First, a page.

Court Rules in Favor of Philadelphia Salary History Ban
Employers in Philadelphia now face stricter restrictions on the type of information they can ask of potential employees. After a recent decision by a federal appellate court, it is now illegal for Philadelphia employers to ask prospective employees about their salary history. Banning salary history questions has been viewed as one way to reduce the amount of race and gender discrimination, which can occur during the hiring process. Many worker advocacy groups argue employers may use a job applicant’s salary history as a basis for offering smaller salaries to individuals who have historically earned less money, including women and workers of color. By offering a job with lower wages based on an applicant’s prior salary history, employers further the detrimental effects of past race and gender discrimination.
Third Circuit Ruling
In its landmark unanimous decision, the U.S. Court of Appeals for the Third Circuit reversed the trial court’s decision, which allowed employers to ask about salary history. The appellate court decision focused on equality and the protection of a job applicant’s civil rights.
Under the new ruling, employers can neither ask about a job applicant’s salary history nor use prior salary history to set wages. The Court found removing the ban was an important step in preventing past wage discrimination. Employers violating the new law could face fines and lawsuits. The Philadelphia Commission on Human Relations will enforce the law on behalf of the city.
Opponents of the ban, including the Greater Philadelphia Chamber of Commerce, filed the original lawsuit to abolish the ban on behalf of several high-profile Philadelphia employers, including Comcast. Many employers view the ban as prohibitive to business growth and in violation of their commercial speech rights. An appeal to the U.S. Supreme Court is expected as legal challenges to similar salary history bans in other states continue to make their way through state and federal courts.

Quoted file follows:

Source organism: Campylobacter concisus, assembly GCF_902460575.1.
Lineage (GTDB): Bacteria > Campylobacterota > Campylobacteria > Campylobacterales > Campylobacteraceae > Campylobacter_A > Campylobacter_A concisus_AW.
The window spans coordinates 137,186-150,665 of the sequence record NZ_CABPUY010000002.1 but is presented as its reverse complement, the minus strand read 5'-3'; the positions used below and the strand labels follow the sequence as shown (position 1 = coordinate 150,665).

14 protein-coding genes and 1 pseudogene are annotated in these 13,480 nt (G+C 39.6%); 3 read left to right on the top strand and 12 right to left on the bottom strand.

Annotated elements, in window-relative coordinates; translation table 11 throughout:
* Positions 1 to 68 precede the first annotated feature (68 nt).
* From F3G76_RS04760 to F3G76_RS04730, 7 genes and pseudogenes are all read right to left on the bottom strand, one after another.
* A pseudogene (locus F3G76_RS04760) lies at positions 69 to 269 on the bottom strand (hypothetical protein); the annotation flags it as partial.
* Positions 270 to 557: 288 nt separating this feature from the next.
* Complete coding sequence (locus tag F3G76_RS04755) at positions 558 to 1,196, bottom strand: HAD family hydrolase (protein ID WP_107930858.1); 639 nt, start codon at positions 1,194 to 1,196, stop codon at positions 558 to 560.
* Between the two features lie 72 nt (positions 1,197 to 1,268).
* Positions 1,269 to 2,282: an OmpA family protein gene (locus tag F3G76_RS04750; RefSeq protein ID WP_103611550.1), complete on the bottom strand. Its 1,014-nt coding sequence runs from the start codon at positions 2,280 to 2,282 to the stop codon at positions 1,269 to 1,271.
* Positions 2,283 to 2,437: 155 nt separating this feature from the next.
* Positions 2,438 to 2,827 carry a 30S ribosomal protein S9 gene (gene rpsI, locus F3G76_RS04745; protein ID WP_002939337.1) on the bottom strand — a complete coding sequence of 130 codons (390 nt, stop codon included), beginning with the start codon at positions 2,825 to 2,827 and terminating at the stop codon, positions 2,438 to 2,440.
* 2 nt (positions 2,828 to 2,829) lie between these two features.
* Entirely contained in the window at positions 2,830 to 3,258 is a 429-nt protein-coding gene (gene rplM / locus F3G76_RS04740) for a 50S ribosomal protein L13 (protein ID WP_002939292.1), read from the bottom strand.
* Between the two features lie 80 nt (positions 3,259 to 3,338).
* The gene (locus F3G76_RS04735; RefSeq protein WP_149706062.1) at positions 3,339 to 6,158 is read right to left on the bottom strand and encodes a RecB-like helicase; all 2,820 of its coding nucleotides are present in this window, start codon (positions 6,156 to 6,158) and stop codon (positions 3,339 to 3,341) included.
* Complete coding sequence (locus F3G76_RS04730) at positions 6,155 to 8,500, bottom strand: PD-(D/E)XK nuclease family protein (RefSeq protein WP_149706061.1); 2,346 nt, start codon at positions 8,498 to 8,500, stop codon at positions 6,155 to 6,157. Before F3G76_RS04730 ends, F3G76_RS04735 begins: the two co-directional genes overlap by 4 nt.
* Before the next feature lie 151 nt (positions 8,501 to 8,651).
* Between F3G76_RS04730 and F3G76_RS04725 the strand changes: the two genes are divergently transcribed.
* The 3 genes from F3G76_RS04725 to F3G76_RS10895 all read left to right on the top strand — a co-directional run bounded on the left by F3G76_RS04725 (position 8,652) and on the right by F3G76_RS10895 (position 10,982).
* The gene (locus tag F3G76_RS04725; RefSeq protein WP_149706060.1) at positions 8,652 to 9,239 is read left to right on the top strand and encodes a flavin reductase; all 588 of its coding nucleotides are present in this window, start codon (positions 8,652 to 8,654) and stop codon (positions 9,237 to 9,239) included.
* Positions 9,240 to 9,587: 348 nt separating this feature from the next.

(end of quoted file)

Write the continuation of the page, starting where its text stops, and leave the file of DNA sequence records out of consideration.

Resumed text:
Philadelphia’s salary history ban is another victory for the wage equity movement, which promotes equal pay for equal work. The average woman currently makes 80 cents for every dollar a man makes, with the wage gap even higher for minority women. Pay equality advocates believe banning the salary history question is an important step in acknowledging that male and female workers should be paid equally if they are performing the same job in the same organization.
Protecting the Civil Rights of Job Applicants
When a potential employer asks illegal questions during a job interview, they can face liability for civil rights violations. Individuals who are victims of illegal civil rights violations may be entitled to compensation. By contacting an experienced Philadelphia civil rights lawyer for assistance, individuals who have experienced this type of discrimination can take the first step in holding violators responsible.
Philadelphia Civil Rights Lawyers at Williams Cedar Obtain Compensation for Victims of Illegal Discrimination
If you believe your civil rights were violated, the experienced Philadelphia civil rights lawyers at Williams Cedar are here to help. We proudly fight to protect the civil rights of all individuals while helping them obtain the maximum amount of available compensation. Located in Philadelphia and Haddonfield, New Jersey, we represent individuals whose civil rights have been violated throughout Pennsylvania, South Jersey, and nationwide. To schedule a free consultation, call us today at 215-557-0099 or contact us online.